• Atul Kumar

Articles written in Journal of Earth System Science

• Analytical solutions of one-dimensional advection–diffusion equation with variable coefficients in a finite domain

Analytical solutions are obtained for one-dimensional advection –diffusion equation with variable coefficients in a longitudinal ﬁnite initially solute free domain,for two dispersion problems.In the ﬁrst one,temporally dependent solute dispersion along uniform ﬂow in homogeneous domain is studied.In the second problem the velocity is considered spatially dependent due to the inhomogeneity of the domain and the dispersion is considered proportional to the square of the velocity. The velocity is linearly interpolated to represent small increase in it along the ﬁnite domain.This analytical solution is compared with the numerical solution in case the dispersion is proportional to the same linearly interpolated velocity.The input condition is considered continuous of uniform and of increasing nature both.The analytical solutions are obtained by using Laplace transformation technique.In that process new independent space and time variables have been introduced. The effects of the dependency of dispersion with time and the inhomogeneity of the domain on the solute transport are studied separately with the help of graphs.

The one-dimensional linear advection–diffusion equation is solved analytically by using the Laplace integral transform. The solute transport as well as the flow field is considered to be unsteady, both of independent patterns. The solute dispersion occurs through an inhomogeneous semi-infinite medium. Hence, velocity is considered to be an increasing function of the space variable, linearly interpolated in a finite domain in which solute dispersion behaviour is studied. Dispersion is considered to be proportional to the square of the spatial linear function. Thus, the coefficients of the advection–diffusion equation are functions of both the independent variables, but the expression for each coefficient is considered in degenerate form. These coefficients are reduced into constant coefficients with the help of a new space variable, introduced in our earlier works, and new time variables. The source of the solute is considered to be a stationary uniform point source of pulse type.

• Petrographic controls on phosphorous distribution in coal seams of the Jharia basin, India

In recent years, the international coking coal market is experiencing an acute shortage of coal supply which has caused a fluctuation in its price. Degradation of coke, in the blast furnace, is largely controlled by its inherent mineral matter. Phosphorous occurs in all coals in minor or trace amounts and is an important parameter to coal users, particularly in steel industries. The mode of occurrence and distribution of phosphorous minerals in 17 coal samples of the Jharia coal basin were investigated through petrographic examinations, technological characterisation and phosphorous distribution. The results reveal that the dull bands are eight times more enriched in phosphorous than the bright bands. The macerals of the inertinite group and mineral matter positively correlate with the phosphorous content, whereas vitrinite macerals have an apathetic correlation. The impact of the thermal alterations is localised and diminishes away from the contact of the intrusion. In contrast, the faulting does not appear to have any effect on the phosphorous content.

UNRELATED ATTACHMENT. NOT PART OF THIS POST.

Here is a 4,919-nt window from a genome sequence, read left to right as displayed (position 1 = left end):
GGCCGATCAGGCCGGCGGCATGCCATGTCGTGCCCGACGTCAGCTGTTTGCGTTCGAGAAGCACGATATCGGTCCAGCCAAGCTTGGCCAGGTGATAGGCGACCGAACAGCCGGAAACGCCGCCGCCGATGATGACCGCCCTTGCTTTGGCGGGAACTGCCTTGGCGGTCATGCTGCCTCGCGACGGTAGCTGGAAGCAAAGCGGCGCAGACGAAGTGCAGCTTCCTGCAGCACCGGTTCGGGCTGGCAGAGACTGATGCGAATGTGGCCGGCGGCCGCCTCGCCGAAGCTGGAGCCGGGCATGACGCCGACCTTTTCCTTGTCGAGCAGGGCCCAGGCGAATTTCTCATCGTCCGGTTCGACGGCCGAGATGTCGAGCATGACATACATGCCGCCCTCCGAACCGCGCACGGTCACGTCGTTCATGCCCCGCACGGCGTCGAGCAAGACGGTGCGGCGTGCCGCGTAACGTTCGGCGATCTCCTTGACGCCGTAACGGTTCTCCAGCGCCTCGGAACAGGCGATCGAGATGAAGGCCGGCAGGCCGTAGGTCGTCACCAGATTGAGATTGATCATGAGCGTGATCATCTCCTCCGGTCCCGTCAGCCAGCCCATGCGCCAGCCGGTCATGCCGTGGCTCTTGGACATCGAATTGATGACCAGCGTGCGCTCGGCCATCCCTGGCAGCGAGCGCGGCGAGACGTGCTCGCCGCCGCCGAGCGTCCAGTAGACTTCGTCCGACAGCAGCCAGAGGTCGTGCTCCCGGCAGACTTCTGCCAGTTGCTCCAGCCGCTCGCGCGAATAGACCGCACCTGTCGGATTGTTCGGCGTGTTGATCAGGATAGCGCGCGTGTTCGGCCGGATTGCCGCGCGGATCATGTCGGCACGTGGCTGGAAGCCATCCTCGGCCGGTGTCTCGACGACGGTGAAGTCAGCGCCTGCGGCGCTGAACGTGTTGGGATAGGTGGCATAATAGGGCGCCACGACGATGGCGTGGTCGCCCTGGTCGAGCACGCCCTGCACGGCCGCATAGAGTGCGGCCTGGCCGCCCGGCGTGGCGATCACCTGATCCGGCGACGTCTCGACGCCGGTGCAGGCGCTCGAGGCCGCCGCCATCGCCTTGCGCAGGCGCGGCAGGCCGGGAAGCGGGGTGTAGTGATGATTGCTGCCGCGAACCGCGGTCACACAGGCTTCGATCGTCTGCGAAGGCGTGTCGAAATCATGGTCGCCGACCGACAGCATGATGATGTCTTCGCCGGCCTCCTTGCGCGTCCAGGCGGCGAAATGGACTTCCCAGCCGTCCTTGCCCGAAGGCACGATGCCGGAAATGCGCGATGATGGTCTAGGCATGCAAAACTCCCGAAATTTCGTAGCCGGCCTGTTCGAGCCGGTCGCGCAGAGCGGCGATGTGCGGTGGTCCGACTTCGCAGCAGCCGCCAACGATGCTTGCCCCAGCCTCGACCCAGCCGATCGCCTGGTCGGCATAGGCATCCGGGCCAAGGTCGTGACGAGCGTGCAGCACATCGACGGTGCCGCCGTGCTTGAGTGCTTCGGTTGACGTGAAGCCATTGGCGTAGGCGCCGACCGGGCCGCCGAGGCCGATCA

• Application of neural network modelling for classifying hydrocarbon bearing zone, water bearing zone and shale with estimation of petrophysical parameters in Cauvery basin, India

This work has been developed to classify sand and shale from seven wells in the Cauvery basin using a multilayered feedforward neural network (MLFN) model. Seven wells distributed over $5100 \rm{km}^{2}$ of this basin have been utilized for analysis of conventional well logs and reservoir characterization. Hydrocarbon bearing sediments of Andimadam, Bhuvanagiri, Nannilam and Niravi formations of the Cauvery basin are evaluated in terms of shaliness, cementation factor, porosity, water saturation, and permeability. Pickett plot has been applied to investigate the cementation factor, formation water resistivity, permeability. The cementation factor ($m$) varies from 1.31 to 1.86 in these formations, whereas permeability varies from 0.01 to 400 md. Very good quality reservoir exists in the Bhuvanagiri formation with high permeability 300–400 md, whereas a good quality reservoir is occurring in Niravi, Nannilam and Andimadam formations with hydrocarbon saturation 60–70%.

• # Journal of Earth System Science

Volume 131, 2022
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Continuous Article Publishing mode

• # Editorial Note on Continuous Article Publication

Posted on July 25, 2019